A script font is a decorative accent font that looks handwritten (think calligraphy fonts). Consider whether a script font makes sense for your brand. If so, they work well as accent fonts (not so much as main heading fonts or body fonts). Script fonts can be tricky to include on your website as they’re often challenging to read. Plus, if you promote accessibility and inclusivity on your website, screen readers might struggle to read script fonts.

We have included an example of an accent font below.

An example of four different uses of fonts, and especially the use of an accent font.
  1. Choose no more than three fonts for your brand. 

That gives you one heading font, one body font, and one accent font (like a script font). Alternatively, you can choose to have one font. Above is an example of pairing complementary fonts with accent fonts.

Top tips: use Pinterest again and search for font pairings. Search for Google font pairings for your website – they are free and can be used across the web with no styling issues.

Build Your Brand Style Guide

Now that you’ve defined your main brand elements, it’s time to make it official. When creating your style guide document, Canva, a free online graphic design resource, is an invaluable tool. Canva makes it easy for anyone to create documents, social media graphics, flyers, and much more while incorporating your brand elements. You can start your style guide from scratch or search through their template library for a pre-made template you can edit and modify. 

Add in your logos, fonts, and colors, and there you go! You’ve established your brand style guide for years to come.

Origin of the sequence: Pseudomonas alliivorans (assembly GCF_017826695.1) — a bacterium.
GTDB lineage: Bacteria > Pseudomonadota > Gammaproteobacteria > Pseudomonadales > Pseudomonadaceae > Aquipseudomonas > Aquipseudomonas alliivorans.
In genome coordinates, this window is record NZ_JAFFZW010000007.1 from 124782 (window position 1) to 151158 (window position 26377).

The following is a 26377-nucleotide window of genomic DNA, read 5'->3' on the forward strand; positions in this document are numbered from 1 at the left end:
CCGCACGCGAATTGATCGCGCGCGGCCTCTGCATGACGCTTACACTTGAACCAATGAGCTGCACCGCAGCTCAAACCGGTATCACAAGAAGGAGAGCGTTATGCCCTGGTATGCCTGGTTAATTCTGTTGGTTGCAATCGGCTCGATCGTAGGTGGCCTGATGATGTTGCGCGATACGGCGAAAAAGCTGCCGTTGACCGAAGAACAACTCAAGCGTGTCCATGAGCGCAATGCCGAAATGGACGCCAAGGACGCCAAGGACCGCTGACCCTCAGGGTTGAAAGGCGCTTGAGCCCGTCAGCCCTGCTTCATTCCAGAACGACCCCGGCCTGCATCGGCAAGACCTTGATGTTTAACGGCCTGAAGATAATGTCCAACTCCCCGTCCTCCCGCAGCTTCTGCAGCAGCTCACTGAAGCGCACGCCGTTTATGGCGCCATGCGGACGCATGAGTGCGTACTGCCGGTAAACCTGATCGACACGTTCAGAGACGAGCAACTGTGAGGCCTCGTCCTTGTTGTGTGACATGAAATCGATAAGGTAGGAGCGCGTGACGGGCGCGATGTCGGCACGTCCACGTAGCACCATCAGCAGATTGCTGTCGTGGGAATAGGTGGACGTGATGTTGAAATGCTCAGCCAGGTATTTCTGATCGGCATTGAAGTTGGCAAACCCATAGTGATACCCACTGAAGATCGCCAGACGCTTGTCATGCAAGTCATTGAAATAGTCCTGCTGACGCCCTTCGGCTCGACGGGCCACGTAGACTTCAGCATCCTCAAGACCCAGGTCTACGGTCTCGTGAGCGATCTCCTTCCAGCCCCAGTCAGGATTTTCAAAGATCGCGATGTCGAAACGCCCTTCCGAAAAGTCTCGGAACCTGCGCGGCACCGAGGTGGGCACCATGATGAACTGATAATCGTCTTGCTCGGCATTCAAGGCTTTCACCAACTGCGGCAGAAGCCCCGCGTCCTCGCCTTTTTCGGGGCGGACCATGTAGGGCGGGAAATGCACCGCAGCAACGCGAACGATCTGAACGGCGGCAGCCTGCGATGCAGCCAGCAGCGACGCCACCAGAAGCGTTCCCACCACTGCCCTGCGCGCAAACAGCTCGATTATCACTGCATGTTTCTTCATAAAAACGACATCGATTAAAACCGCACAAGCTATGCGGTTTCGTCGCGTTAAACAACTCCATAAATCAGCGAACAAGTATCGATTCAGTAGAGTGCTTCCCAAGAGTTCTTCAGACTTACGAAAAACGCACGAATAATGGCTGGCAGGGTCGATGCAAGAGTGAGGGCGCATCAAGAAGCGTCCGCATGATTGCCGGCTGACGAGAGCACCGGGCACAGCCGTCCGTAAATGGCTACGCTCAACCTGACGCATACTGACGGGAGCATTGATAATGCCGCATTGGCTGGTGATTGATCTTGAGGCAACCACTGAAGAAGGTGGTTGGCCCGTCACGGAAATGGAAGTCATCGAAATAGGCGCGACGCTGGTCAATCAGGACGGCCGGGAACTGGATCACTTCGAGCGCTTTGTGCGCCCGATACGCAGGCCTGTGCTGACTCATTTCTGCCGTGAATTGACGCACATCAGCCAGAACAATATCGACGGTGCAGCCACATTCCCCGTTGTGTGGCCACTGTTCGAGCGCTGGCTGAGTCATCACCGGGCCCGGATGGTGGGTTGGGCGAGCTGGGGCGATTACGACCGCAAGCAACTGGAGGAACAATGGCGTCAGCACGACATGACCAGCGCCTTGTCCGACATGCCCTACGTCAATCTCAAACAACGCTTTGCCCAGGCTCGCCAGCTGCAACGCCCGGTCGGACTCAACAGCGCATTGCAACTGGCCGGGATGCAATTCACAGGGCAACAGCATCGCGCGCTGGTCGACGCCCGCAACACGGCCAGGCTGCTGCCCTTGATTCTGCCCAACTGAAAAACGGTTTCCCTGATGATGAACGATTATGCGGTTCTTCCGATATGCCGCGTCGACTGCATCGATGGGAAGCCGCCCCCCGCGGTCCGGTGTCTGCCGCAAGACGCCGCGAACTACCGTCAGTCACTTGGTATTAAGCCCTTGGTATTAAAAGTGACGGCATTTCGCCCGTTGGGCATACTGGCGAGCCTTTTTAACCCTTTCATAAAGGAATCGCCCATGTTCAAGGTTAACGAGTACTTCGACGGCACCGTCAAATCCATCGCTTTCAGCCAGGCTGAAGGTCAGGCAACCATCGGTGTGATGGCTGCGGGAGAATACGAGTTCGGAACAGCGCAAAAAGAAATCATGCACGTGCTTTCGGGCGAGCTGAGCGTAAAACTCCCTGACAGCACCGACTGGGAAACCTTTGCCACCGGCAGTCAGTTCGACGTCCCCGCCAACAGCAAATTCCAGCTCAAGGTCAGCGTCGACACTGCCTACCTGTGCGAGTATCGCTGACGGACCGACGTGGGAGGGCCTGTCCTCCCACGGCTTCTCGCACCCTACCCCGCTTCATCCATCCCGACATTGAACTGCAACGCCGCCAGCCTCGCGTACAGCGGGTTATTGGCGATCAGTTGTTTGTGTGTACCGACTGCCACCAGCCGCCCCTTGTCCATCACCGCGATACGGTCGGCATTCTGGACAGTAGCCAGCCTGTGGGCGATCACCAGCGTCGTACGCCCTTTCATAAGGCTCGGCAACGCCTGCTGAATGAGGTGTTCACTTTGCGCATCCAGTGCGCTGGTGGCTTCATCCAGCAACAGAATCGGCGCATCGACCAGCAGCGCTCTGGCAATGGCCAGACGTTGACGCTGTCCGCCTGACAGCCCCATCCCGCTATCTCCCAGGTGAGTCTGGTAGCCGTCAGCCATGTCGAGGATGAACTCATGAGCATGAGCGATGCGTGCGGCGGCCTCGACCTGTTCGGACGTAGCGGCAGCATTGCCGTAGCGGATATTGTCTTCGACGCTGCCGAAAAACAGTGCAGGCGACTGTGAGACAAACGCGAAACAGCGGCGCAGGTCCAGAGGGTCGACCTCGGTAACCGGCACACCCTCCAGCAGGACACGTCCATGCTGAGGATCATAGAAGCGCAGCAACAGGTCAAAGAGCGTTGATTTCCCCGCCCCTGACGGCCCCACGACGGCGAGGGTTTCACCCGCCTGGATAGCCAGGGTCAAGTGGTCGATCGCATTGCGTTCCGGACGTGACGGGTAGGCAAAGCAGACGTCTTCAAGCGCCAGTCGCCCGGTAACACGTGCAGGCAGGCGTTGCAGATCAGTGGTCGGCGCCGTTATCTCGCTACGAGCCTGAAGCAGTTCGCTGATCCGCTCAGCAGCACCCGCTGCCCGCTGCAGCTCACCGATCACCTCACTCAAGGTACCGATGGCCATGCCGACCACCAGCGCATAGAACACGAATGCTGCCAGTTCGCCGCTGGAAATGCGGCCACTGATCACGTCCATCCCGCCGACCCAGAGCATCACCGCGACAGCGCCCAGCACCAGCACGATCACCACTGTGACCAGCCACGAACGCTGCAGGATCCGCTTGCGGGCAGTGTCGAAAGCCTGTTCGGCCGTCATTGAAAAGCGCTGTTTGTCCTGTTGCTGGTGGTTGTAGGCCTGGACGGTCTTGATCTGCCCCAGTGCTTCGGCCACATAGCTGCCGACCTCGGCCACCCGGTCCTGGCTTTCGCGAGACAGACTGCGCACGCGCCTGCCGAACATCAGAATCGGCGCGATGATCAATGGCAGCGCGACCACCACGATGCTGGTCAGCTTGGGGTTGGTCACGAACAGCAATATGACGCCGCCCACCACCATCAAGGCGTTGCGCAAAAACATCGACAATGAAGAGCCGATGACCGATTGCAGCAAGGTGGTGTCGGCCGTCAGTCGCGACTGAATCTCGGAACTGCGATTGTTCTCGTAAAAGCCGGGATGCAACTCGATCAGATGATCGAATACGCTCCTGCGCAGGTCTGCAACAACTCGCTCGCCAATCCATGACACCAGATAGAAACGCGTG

Does your brand need a boost or a facelift? 

If your brand needs a creative overhaul, we suggest pairing with a reputable branding agency to ensure your company is putting its best face forward. Plus, our WordPress and marketing experts love working collaboratively with agencies and creatives, so, let their team handle the aesthetics, and we’ll take care of updating your website and optimizing its performance. 

If you’d like to learn more or don’t know where to begin, let us know, our digital marketing specialists are just a click away.

Contact SiteCare

Courtney Herda

Courtney Herda, Director of Digital Marketing, is a digital marketing expert based in Knoxville, TN, with more than 16 years of experience in online marketing and strategy. Prior to joining SiteCare, she ran her own digital agency for almost a decade. She also teaches Digital Marketing Strategy at the University of Tennessee, Knoxville, educating future marketers about utilizing digital marketing in a truly practical way.